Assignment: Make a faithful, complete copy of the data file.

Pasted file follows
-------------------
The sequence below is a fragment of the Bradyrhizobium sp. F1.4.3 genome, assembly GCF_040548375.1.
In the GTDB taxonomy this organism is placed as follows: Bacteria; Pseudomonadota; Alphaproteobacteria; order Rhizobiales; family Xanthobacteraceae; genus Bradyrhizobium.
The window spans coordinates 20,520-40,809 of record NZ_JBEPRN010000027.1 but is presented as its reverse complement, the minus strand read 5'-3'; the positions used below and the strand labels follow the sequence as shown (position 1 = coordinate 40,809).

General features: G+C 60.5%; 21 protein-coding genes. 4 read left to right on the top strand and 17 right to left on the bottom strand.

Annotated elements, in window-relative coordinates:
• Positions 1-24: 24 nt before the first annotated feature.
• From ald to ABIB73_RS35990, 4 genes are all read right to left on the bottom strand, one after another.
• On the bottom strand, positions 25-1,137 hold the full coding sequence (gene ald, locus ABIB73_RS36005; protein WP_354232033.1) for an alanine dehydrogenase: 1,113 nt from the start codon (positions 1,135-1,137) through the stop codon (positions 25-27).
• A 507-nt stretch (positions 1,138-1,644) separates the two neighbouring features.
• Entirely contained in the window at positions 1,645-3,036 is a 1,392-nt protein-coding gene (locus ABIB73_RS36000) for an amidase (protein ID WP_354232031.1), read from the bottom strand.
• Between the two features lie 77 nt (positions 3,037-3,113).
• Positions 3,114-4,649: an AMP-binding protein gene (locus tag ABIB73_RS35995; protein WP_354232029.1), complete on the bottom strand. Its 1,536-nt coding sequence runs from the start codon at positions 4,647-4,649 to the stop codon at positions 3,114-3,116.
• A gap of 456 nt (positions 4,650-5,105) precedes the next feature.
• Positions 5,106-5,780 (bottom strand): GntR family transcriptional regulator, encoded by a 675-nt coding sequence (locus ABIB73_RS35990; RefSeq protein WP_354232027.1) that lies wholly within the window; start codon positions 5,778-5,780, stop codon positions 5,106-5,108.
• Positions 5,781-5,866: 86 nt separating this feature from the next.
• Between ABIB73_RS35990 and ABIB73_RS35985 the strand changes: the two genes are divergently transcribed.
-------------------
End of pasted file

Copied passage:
The sequence below is a fragment of the Bradyrhizobium sp. F1.4.3 genome, assembly GCF_040548375.1.
In the GTDB taxonomy this organism is placed as follows: Bacteria; Pseudomonadota; Alphaproteobacteria; order Rhizobiales; family Xanthobacteraceae; genus Bradyrhizobium.
The window spans coordinates 20,520-40,809 of record NZ_JBEPRN010000027.1 but is presented as its reverse complement, the minus strand read 5'-3'; the positions used below and the strand labels follow the sequence as shown (position 1 = coordinate 40,809).

General features: G+C 60.5%; 21 protein-coding genes. 4 read left to right on the top strand and 17 right to left on the bottom strand.

Annotated elements, in window-relative coordinates:
• Positions 1-24: 24 nt before the first annotated feature.
• From ald to ABIB73_RS35990, 4 genes are all read right to left on the bottom strand, one after another.
• On the bottom strand, positions 25-1,137 hold the full coding sequence (gene ald, locus ABIB73_RS36005; protein WP_354232033.1) for an alanine dehydrogenase: 1,113 nt from the start codon (positions 1,135-1,137) through the stop codon (positions 25-27).
• A 507-nt stretch (positions 1,138-1,644) separates the two neighbouring features.
• Entirely contained in the window at positions 1,645-3,036 is a 1,392-nt protein-coding gene (locus ABIB73_RS36000) for an amidase (protein ID WP_354232031.1), read from the bottom strand.
• Between the two features lie 77 nt (positions 3,037-3,113).
• Positions 3,114-4,649: an AMP-binding protein gene (locus tag ABIB73_RS35995; protein WP_354232029.1), complete on the bottom strand. Its 1,536-nt coding sequence runs from the start codon at positions 4,647-4,649 to the stop codon at positions 3,114-3,116.
• A gap of 456 nt (positions 4,650-5,105) precedes the next feature.
• Positions 5,106-5,780 (bottom strand): GntR family transcriptional regulator, encoded by a 675-nt coding sequence (locus ABIB73_RS35990; RefSeq protein WP_354232027.1) that lies wholly within the window; start codon positions 5,778-5,780, stop codon positions 5,106-5,108.
• Positions 5,781-5,866: 86 nt separating this feature from the next.
• Between ABIB73_RS35990 and ABIB73_RS35985 the strand changes: the two genes are divergently transcribed.